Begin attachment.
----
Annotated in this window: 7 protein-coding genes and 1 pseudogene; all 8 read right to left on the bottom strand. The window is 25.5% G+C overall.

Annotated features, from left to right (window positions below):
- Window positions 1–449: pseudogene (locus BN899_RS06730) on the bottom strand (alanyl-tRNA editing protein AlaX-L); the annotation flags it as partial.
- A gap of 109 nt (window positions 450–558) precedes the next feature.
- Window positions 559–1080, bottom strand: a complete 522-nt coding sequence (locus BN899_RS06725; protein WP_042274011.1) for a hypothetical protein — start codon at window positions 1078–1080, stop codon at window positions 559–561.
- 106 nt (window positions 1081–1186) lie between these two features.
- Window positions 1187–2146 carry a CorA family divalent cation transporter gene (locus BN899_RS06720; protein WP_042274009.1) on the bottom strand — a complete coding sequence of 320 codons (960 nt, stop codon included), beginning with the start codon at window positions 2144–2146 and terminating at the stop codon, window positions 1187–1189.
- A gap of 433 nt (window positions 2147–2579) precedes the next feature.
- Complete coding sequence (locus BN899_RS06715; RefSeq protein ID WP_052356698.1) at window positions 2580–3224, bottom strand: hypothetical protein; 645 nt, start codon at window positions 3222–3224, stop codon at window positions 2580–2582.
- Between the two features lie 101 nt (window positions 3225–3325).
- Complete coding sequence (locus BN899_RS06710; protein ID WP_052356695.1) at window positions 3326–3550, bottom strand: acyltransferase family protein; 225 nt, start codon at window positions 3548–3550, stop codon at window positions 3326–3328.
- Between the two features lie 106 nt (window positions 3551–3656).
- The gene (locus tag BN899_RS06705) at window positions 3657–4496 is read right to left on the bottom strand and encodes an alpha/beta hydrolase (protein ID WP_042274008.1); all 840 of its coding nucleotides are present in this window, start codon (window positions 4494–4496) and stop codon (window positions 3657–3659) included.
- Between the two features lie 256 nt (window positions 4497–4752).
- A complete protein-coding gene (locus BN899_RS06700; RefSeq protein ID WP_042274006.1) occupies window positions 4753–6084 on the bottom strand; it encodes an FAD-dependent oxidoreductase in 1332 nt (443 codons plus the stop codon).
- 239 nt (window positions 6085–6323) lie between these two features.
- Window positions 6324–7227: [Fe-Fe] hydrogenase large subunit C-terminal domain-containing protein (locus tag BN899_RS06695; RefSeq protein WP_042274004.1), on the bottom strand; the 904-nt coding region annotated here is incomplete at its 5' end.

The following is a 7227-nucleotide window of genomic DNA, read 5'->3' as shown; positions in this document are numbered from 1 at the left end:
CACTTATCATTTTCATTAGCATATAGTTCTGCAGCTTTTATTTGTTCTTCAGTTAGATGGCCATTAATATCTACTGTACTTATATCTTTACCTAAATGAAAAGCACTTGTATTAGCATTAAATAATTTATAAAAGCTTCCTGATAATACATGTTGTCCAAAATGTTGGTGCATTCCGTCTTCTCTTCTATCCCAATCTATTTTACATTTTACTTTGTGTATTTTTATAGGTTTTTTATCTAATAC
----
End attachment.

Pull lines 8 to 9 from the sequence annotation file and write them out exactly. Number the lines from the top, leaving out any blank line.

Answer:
- A gap of 433 nt (window positions 2147–2579) precedes the next feature.
- Complete coding sequence (locus BN899_RS06715; RefSeq protein ID WP_052356698.1) at window positions 2580–3224, bottom strand: hypothetical protein; 645 nt, start codon at window positions 3222–3224, stop codon at window positions 2580–2582.